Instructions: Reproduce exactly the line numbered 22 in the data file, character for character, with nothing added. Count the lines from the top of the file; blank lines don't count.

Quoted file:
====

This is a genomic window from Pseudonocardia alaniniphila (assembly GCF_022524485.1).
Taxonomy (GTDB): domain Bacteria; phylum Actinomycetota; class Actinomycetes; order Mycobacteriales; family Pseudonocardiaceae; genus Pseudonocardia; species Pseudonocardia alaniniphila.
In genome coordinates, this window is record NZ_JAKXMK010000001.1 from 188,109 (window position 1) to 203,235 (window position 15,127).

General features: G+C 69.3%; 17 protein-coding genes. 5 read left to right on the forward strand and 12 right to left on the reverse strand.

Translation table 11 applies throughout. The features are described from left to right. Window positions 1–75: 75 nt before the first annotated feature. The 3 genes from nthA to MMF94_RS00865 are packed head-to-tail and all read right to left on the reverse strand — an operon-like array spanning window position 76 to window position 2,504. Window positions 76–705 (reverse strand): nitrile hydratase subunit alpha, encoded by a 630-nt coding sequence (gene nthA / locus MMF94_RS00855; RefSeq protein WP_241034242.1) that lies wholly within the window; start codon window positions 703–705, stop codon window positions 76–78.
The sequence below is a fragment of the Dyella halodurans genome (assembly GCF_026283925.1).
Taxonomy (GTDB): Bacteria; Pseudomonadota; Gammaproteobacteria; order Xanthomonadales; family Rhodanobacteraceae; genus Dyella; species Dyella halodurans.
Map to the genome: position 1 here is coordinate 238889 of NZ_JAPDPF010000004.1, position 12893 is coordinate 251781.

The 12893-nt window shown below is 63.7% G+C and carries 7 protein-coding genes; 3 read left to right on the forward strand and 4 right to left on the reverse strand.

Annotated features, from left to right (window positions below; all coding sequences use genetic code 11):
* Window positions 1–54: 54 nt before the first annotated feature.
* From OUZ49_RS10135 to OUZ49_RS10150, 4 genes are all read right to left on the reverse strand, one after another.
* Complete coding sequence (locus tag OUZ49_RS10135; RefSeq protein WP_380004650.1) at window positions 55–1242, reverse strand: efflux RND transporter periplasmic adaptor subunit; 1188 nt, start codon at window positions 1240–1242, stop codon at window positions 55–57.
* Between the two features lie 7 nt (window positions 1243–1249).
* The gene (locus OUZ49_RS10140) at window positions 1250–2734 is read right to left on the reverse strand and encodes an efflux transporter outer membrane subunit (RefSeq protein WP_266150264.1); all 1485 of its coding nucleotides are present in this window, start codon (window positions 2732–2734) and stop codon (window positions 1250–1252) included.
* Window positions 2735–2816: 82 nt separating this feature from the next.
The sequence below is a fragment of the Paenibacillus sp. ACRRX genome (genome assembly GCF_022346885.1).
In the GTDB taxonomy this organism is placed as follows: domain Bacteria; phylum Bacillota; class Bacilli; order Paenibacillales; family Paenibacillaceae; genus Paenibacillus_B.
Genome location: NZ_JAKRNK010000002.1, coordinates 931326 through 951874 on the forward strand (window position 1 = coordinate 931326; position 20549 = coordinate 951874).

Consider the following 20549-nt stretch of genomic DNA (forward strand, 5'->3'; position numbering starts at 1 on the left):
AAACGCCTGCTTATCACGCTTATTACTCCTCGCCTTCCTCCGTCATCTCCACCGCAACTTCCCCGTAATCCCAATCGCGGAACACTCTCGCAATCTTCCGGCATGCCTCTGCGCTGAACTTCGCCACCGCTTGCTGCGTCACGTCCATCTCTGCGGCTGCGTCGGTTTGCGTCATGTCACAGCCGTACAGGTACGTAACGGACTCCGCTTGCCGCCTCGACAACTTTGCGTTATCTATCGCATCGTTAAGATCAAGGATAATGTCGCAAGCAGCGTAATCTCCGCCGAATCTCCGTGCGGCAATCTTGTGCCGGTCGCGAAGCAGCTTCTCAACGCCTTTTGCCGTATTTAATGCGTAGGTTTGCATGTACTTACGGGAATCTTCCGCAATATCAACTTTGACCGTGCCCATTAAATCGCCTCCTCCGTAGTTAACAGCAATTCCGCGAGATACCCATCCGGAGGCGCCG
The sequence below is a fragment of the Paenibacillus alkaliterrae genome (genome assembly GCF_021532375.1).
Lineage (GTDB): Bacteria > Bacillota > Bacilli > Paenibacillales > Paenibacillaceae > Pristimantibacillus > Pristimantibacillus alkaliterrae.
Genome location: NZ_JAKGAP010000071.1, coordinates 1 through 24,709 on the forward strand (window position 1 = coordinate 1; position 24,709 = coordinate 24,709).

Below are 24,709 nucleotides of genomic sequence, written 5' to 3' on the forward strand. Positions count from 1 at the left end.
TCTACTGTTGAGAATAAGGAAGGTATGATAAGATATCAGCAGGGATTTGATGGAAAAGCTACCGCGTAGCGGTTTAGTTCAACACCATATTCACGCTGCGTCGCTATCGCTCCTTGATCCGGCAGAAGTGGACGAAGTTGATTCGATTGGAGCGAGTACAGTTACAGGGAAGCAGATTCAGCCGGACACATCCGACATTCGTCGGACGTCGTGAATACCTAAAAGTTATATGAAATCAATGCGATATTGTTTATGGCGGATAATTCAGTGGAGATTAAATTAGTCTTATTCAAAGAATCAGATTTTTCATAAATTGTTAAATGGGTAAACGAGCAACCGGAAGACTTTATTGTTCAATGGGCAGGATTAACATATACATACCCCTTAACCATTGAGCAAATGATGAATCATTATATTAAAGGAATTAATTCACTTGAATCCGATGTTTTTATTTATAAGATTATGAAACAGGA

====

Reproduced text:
The sequence below is a fragment of the Paenibacillus alkaliterrae genome (genome assembly GCF_021532375.1).